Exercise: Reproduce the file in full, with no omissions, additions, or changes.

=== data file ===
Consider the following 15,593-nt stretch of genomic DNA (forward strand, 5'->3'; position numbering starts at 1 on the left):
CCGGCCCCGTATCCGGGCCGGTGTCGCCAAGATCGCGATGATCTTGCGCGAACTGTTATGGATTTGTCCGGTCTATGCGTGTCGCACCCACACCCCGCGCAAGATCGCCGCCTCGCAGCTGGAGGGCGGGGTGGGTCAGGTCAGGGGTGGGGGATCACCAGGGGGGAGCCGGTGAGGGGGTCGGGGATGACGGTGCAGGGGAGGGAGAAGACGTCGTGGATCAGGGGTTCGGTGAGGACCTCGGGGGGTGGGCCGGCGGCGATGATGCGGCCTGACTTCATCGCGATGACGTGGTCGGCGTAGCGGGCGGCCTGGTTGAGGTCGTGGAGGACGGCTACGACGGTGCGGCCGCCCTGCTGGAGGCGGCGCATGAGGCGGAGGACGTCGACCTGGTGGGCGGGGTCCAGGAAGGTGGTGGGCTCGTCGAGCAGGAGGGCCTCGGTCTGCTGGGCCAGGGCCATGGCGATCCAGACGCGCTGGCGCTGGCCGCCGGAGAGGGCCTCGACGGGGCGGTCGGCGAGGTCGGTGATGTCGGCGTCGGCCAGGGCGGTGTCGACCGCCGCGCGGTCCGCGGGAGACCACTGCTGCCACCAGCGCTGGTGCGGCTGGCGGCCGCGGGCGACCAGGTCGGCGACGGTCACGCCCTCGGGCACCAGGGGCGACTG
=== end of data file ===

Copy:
Consider the following 15,593-nt stretch of genomic DNA (forward strand, 5'->3'; position numbering starts at 1 on the left):
CCGGCCCCGTATCCGGGCCGGTGTCGCCAAGATCGCGATGATCTTGCGCGAACTGTTATGGATTTGTCCGGTCTATGCGTGTCGCACCCACACCCCGCGCAAGATCGCCGCCTCGCAGCTGGAGGGCGGGGTGGGTCAGGTCAGGGGTGGGGGATCACCAGGGGGGAGCCGGTGAGGGGGTCGGGGATGACGGTGCAGGGGAGGGAGAAGACGTCGTGGATCAGGGGTTCGGTGAGGACCTCGGGGGGTGGGCCGGCGGCGATGATGCGGCCTGACTTCATCGCGATGACGTGGTCGGCGTAGCGGGCGGCCTGGTTGAGGTCGTGGAGGACGGCTACGACGGTGCGGCCGCCCTGCTGGAGGCGGCGCATGAGGCGGAGGACGTCGACCTGGTGGGCGGGGTCCAGGAAGGTGGTGGGCTCGTCGAGCAGGAGGGCCTCGGTCTGCTGGGCCAGGGCCATGGCGATCCAGACGCGCTGGCGCTGGCCGCCGGAGAGGGCCTCGACGGGGCGGTCGGCGAGGTCGGTGATGTCGGCGTCGGCCAGGGCGGTGTCGACCGCCGCGCGGTCCGCGGGAGACCACTGCTGCCACCAGCGCTGGTGCGGCTGGCGGCCGCGGGCGACCAGGTCGGCGACGGTCACGCCCTCGGGCACCAGGGGCGACTG